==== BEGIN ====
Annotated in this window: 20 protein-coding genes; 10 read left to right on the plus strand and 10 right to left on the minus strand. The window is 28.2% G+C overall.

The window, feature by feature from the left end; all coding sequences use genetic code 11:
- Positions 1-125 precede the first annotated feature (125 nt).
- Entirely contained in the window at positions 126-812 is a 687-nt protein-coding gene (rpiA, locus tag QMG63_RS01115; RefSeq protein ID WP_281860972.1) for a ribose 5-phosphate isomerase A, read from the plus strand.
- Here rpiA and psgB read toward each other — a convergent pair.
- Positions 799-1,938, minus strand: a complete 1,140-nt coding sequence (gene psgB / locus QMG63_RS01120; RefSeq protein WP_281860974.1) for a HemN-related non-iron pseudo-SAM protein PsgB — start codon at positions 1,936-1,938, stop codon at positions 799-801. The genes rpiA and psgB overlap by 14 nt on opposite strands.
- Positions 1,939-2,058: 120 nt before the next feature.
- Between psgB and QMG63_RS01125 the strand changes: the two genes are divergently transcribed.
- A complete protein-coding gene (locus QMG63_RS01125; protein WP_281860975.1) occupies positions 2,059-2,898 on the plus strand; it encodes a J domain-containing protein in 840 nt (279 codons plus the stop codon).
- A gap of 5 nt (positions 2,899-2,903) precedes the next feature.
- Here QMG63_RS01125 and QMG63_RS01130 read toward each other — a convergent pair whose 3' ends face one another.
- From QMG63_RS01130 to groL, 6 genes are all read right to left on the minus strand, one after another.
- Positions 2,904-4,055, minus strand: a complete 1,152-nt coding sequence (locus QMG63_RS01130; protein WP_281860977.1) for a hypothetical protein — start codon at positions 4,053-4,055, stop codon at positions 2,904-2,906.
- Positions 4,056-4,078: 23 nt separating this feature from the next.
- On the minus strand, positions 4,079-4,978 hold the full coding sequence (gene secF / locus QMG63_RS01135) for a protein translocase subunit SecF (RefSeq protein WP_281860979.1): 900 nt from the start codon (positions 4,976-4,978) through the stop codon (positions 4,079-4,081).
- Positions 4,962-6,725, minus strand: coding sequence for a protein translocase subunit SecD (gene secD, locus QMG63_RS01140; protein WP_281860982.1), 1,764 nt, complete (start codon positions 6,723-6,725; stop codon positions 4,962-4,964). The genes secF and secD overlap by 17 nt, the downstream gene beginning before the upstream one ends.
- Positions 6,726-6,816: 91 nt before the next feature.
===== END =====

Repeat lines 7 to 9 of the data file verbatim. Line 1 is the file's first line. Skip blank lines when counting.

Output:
- Positions 1,939-2,058: 120 nt before the next feature.
- Between psgB and QMG63_RS01125 the strand changes: the two genes are divergently transcribed.
- A complete protein-coding gene (locus QMG63_RS01125; protein WP_281860975.1) occupies positions 2,059-2,898 on the plus strand; it encodes a J domain-containing protein in 840 nt (279 codons plus the stop codon).